The phase 3, randomized BEACON trial that evaluated chemotherapy-free triplet and doublet regimens in patients with metastatic colorectal cancer (mCRC) harboring a BRAF V600E mutation has been described as “the single worst” trial by Vinay Prasad, MD, MPH, Oregon Health & Science University. However, several of the criticisms that he made during an episode of his podcast Plenary Session do not appear to be shared widely by oncologists who specialize in CRC.1

For example, Dr Prasad argued that the control arm was “flawed” and that cetuximab has “no role” by itself in BRAF V600E-mutated CRC. 

Recently reported in the New England Journal of Medicine, the BEACON trial randomly assigned patients to 1 of 3 treatment arms: a triplet regimen of encorafenib, binimetinib, and cetuximab, a doublet regimen of encorafenib and cetuximab, or the control group, in which patients received the investigators’ choice of cetuximab and irinotecan or cetuximab and FOLFIRI (folinic acid, fluorouracil, and irinotecan).2

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And while clinical trials have shown that cetuximab in combination with a chemotherapy regimen is largely ineffective for this patient population, at the time when the trial was initiated in 2016, cetuximab and irinotecan or cetuximab and FOLFIRI were still being used in clinical practice.3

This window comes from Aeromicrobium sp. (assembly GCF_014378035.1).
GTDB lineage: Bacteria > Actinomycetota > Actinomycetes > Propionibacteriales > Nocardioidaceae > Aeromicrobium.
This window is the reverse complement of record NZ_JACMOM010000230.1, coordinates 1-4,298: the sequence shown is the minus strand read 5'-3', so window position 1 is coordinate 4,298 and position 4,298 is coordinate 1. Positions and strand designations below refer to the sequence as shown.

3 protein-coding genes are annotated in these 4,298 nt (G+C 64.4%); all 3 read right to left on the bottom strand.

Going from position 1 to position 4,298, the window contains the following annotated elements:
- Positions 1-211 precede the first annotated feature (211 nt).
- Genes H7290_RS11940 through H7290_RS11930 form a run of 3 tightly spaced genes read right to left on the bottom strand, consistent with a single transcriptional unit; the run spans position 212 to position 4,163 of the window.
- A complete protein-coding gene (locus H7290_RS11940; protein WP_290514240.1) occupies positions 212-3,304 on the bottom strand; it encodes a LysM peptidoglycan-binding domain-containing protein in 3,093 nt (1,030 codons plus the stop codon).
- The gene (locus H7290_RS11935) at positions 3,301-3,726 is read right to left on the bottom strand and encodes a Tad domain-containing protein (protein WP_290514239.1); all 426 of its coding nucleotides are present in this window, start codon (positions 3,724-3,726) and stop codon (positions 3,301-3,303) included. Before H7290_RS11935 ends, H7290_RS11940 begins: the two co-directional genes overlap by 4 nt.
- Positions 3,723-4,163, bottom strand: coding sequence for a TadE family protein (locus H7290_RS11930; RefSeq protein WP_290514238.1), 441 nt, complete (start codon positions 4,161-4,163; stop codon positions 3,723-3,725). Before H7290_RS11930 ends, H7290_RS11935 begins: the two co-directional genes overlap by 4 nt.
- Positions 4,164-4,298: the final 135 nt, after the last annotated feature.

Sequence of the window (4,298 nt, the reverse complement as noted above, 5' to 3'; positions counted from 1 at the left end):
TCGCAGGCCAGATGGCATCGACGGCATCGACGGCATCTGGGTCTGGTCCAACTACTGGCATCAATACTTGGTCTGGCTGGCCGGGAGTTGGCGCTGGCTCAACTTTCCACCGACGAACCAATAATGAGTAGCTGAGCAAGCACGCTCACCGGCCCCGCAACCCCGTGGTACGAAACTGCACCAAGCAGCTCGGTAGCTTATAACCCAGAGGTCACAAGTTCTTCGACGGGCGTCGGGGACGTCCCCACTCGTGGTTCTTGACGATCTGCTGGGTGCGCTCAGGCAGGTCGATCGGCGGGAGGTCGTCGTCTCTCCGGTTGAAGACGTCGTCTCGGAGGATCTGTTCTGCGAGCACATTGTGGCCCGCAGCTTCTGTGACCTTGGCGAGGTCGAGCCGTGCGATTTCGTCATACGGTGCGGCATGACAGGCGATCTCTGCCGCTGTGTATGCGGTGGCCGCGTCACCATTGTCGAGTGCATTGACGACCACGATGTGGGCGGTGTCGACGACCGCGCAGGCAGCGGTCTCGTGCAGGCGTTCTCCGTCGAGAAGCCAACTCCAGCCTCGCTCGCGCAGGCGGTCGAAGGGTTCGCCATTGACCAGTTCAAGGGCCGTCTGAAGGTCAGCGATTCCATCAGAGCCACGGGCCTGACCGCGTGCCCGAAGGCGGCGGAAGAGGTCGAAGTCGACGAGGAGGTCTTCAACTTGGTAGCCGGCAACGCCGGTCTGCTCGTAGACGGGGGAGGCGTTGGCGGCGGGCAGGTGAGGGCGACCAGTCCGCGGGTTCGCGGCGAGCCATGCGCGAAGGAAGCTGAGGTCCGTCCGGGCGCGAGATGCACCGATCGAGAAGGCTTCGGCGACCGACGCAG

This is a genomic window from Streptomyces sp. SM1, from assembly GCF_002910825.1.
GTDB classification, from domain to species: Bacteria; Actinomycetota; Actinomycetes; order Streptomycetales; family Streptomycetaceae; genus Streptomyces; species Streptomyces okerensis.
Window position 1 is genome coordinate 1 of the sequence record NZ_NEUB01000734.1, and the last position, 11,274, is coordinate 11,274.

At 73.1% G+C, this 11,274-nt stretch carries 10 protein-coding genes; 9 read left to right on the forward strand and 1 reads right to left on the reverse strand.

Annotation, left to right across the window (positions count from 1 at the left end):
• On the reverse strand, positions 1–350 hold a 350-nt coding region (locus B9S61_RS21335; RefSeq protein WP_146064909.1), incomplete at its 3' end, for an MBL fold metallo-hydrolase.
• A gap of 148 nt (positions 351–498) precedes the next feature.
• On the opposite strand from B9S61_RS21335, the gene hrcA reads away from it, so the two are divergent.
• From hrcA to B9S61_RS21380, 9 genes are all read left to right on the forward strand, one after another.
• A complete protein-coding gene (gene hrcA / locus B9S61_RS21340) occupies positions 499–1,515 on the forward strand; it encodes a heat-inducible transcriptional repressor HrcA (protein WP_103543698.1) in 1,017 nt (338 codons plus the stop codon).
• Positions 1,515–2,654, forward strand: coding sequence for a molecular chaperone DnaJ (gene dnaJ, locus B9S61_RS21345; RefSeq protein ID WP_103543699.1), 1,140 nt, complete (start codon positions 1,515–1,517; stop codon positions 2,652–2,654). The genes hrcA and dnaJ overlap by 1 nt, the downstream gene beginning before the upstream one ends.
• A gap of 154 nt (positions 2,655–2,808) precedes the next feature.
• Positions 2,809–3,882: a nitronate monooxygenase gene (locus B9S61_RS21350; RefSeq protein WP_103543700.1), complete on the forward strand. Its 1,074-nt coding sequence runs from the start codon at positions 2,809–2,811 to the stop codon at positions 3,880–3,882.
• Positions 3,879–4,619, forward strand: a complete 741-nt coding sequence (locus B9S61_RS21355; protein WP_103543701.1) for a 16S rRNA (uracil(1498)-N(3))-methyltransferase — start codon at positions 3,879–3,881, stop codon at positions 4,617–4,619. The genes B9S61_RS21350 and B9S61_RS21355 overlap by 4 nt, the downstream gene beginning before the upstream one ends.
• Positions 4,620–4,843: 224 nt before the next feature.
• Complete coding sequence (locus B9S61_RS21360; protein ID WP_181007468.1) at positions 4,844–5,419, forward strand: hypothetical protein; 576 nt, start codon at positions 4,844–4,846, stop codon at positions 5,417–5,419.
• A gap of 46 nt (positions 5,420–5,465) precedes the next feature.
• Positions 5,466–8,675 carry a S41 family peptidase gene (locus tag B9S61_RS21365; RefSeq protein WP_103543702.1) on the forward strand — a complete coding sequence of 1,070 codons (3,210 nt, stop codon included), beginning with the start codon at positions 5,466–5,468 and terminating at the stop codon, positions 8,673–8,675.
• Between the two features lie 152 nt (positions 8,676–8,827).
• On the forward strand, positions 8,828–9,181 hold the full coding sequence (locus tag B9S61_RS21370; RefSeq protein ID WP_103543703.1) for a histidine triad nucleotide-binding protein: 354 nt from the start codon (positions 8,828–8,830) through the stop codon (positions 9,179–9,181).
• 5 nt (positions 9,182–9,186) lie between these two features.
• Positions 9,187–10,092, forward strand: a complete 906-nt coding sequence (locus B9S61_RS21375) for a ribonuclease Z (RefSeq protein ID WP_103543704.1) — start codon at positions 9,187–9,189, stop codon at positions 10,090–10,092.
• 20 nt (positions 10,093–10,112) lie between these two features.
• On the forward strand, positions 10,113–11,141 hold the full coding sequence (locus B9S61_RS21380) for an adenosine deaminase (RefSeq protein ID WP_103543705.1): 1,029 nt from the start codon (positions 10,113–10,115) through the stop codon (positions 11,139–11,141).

“Hindsight is 20-20,” Marwan Fakih, MD, medical oncologist at City of Hope, Duarte, California, and codirector of City of Hope’s Gastrointestinal Cancer Program, told Cancer Therapy Advisor (Dr Fakih was not involved in the BEACON trial). He agreed that now, cetuximab plus irinotecan is known to be “not very effective” in the second- or third-line setting. 

Another criticism was the lack of “basic” information reported in the manuscript, such as not reporting how many patients on the control arm received which regimen, the therapies received before and after study treatment, how long patients had been living with a metastatic cancer diagnosis before study enrollment, and the proportion of patients who had de novo stage 4 disease compared with those who initially had localized disease that metastasized at relapse. The concern was that these factors could have affected median overall survival (OS), which was 9 months in the triplet arm, 8.4 months in the doublet arm, and 5.4 months in the control arm.1,2